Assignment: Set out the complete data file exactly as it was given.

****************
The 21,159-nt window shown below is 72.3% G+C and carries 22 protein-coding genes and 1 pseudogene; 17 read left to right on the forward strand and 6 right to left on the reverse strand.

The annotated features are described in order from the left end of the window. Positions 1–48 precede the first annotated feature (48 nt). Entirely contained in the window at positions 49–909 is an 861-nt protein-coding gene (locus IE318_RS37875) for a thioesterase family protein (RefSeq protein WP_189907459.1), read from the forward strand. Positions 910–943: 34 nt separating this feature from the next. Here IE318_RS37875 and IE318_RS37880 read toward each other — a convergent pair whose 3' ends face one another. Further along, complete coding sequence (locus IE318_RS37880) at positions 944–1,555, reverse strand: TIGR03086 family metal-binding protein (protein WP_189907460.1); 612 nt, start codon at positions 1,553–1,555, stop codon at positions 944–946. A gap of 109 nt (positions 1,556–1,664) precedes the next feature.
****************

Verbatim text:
The 21,159-nt window shown below is 72.3% G+C and carries 22 protein-coding genes and 1 pseudogene; 17 read left to right on the forward strand and 6 right to left on the reverse strand.

The annotated features are described in order from the left end of the window. Positions 1–48 precede the first annotated feature (48 nt). Entirely contained in the window at positions 49–909 is an 861-nt protein-coding gene (locus IE318_RS37875) for a thioesterase family protein (RefSeq protein WP_189907459.1), read from the forward strand. Positions 910–943: 34 nt separating this feature from the next. Here IE318_RS37875 and IE318_RS37880 read toward each other — a convergent pair whose 3' ends face one another. Further along, complete coding sequence (locus IE318_RS37880) at positions 944–1,555, reverse strand: TIGR03086 family metal-binding protein (protein WP_189907460.1); 612 nt, start codon at positions 1,553–1,555, stop codon at positions 944–946. A gap of 109 nt (positions 1,556–1,664) precedes the next feature.